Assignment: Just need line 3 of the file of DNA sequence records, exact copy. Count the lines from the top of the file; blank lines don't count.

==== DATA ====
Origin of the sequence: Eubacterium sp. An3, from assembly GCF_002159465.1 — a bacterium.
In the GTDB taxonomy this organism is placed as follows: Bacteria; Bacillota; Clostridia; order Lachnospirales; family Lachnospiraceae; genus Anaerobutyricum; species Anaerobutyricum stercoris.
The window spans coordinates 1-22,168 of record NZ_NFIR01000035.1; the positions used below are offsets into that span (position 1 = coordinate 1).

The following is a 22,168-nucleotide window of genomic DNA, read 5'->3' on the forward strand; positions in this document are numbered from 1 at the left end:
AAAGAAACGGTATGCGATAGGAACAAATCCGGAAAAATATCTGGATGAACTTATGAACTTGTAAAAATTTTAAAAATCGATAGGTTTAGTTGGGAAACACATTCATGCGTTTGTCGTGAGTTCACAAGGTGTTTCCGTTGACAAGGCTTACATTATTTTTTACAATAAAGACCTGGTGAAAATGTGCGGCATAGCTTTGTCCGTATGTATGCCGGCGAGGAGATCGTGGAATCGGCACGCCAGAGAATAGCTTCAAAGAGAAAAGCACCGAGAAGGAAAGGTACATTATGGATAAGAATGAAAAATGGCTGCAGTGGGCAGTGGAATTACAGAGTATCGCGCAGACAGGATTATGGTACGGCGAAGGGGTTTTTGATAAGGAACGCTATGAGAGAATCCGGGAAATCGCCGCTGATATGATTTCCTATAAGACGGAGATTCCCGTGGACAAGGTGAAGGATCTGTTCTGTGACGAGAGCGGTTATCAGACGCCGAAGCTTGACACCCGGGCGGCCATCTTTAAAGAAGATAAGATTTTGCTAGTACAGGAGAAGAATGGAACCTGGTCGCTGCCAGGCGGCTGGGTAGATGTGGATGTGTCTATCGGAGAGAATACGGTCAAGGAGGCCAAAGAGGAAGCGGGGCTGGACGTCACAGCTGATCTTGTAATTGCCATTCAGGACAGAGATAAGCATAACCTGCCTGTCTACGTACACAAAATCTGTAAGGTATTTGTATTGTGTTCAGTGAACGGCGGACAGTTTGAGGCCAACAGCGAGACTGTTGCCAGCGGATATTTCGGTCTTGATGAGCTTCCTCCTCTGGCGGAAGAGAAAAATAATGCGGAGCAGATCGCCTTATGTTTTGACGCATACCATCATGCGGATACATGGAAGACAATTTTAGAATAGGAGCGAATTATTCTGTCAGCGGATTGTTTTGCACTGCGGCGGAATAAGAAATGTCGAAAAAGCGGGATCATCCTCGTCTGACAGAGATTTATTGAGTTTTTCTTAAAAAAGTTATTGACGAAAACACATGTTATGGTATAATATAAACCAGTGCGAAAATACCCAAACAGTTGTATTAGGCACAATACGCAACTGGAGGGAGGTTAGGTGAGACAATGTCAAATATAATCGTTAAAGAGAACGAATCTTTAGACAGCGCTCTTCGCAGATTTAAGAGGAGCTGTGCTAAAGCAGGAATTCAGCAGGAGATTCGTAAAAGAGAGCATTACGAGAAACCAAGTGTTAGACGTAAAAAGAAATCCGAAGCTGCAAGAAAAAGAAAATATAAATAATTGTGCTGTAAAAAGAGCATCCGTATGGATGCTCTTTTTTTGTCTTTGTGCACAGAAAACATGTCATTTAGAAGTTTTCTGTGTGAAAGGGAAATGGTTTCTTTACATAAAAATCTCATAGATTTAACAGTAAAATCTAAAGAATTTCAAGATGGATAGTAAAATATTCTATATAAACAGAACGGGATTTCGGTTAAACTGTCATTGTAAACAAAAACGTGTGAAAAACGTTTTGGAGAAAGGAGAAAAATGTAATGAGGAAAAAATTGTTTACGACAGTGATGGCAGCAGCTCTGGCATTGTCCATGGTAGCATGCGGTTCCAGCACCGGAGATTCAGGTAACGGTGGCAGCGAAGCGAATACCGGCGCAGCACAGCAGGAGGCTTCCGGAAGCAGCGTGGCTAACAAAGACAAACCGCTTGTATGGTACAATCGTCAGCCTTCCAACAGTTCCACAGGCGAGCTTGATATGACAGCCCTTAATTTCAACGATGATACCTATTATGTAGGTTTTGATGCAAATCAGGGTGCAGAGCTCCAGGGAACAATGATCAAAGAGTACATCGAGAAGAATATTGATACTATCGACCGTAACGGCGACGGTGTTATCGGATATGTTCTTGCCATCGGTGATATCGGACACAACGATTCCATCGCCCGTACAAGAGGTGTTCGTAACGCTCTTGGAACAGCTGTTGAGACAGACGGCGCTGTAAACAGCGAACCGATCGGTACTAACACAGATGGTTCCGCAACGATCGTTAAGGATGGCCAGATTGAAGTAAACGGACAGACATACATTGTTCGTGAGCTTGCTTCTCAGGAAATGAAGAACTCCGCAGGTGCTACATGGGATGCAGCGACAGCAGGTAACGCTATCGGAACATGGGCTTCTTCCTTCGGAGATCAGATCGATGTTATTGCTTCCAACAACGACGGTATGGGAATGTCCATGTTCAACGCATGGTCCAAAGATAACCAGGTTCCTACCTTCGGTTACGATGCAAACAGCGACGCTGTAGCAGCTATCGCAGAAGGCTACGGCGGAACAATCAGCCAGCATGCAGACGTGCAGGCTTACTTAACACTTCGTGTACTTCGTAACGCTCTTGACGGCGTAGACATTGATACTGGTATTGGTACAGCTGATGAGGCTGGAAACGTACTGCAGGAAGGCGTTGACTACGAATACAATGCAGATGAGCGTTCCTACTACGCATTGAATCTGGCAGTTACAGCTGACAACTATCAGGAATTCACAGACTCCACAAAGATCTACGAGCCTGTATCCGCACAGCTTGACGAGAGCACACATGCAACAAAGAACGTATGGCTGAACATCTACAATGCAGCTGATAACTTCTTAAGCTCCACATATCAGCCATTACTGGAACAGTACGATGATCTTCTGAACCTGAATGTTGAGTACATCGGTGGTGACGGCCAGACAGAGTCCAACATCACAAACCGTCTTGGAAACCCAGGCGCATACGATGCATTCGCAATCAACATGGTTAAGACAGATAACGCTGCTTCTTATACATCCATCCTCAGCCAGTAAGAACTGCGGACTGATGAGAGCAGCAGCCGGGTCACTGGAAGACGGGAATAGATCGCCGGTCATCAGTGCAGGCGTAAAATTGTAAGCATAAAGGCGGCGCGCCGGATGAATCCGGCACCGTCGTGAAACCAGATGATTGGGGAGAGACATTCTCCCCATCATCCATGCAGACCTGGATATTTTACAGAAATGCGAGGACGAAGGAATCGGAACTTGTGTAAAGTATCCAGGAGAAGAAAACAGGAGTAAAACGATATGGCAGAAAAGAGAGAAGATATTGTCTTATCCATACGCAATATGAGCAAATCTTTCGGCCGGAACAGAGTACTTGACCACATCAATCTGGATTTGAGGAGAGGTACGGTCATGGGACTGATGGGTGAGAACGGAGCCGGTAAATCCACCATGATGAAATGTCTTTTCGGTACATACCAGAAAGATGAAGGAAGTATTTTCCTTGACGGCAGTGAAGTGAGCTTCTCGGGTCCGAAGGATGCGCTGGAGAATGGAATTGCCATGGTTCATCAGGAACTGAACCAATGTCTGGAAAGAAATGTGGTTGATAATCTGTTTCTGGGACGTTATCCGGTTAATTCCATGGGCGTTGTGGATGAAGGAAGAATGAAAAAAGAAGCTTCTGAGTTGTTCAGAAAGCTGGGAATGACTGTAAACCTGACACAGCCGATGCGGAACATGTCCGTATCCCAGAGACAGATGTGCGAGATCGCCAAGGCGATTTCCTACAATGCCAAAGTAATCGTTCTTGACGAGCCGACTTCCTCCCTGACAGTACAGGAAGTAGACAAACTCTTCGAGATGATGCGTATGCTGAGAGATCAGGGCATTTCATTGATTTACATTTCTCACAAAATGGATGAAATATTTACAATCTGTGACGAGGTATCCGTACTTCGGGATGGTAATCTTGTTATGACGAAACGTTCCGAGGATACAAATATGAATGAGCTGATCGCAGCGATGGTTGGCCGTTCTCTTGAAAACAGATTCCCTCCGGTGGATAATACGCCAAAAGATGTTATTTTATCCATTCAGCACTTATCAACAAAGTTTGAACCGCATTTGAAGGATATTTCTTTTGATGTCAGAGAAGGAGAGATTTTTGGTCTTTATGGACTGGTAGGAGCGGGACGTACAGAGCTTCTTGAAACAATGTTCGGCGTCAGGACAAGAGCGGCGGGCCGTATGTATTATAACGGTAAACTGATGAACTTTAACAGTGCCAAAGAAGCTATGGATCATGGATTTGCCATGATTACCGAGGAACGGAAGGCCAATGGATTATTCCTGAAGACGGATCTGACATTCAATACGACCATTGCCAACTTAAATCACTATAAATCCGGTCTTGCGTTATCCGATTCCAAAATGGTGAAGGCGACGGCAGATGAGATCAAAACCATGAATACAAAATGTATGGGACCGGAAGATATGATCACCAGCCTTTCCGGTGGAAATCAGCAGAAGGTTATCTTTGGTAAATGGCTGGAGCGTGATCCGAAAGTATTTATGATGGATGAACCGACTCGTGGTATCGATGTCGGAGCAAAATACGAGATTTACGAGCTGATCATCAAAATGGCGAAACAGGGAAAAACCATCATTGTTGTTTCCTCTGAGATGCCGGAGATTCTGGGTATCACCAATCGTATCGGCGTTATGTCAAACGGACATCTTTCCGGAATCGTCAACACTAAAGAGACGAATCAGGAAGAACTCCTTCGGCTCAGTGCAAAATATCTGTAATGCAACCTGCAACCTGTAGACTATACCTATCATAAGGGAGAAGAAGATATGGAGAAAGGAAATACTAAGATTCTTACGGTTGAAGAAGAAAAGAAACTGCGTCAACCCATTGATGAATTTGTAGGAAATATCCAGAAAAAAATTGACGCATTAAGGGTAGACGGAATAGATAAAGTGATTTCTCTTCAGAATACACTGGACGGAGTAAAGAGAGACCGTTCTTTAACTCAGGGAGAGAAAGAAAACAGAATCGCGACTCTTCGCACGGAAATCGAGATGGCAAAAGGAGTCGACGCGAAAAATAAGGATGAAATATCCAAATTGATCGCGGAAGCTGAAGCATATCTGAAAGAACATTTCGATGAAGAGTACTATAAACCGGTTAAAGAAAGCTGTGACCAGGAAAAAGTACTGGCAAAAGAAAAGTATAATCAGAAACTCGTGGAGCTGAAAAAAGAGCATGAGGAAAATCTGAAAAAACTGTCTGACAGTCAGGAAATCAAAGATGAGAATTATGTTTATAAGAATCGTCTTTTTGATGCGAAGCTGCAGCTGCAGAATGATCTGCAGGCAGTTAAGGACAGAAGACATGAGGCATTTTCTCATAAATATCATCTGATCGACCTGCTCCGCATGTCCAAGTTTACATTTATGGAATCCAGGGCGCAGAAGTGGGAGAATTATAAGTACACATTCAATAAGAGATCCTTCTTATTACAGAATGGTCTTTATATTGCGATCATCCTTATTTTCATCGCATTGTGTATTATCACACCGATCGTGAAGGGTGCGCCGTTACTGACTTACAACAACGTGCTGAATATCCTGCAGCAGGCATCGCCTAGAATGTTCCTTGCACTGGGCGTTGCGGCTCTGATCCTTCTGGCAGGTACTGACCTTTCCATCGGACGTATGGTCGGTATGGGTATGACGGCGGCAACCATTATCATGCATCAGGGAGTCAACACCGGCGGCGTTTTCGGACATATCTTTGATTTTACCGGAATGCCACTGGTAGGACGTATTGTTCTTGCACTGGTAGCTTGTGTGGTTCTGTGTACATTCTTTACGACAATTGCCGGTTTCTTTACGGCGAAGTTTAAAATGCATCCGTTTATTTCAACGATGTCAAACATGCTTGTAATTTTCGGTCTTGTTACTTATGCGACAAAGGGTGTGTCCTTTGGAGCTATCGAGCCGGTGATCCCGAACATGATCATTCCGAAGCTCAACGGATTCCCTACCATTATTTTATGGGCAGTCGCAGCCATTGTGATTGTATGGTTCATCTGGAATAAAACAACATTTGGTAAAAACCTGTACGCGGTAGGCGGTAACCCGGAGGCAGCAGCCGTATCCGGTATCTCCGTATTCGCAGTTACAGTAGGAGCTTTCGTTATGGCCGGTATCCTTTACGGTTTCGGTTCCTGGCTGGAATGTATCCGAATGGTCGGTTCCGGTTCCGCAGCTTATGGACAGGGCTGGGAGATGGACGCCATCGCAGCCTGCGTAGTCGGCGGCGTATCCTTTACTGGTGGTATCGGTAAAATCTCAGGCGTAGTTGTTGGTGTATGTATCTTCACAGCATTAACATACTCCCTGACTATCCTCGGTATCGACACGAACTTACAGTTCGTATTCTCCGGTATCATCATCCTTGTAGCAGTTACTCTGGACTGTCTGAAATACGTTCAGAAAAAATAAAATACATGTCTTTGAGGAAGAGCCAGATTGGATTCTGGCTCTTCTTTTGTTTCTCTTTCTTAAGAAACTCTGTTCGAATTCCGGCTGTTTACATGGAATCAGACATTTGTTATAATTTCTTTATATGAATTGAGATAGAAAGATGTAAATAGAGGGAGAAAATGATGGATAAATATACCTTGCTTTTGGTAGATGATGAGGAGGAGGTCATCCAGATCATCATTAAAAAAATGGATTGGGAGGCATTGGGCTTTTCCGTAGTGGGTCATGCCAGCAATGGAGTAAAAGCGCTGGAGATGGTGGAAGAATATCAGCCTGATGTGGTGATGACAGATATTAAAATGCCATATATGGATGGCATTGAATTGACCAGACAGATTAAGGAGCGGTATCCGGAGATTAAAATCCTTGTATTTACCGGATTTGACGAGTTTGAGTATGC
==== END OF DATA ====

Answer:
The window spans coordinates 1-22,168 of record NZ_NFIR01000035.1; the positions used below are offsets into that span (position 1 = coordinate 1).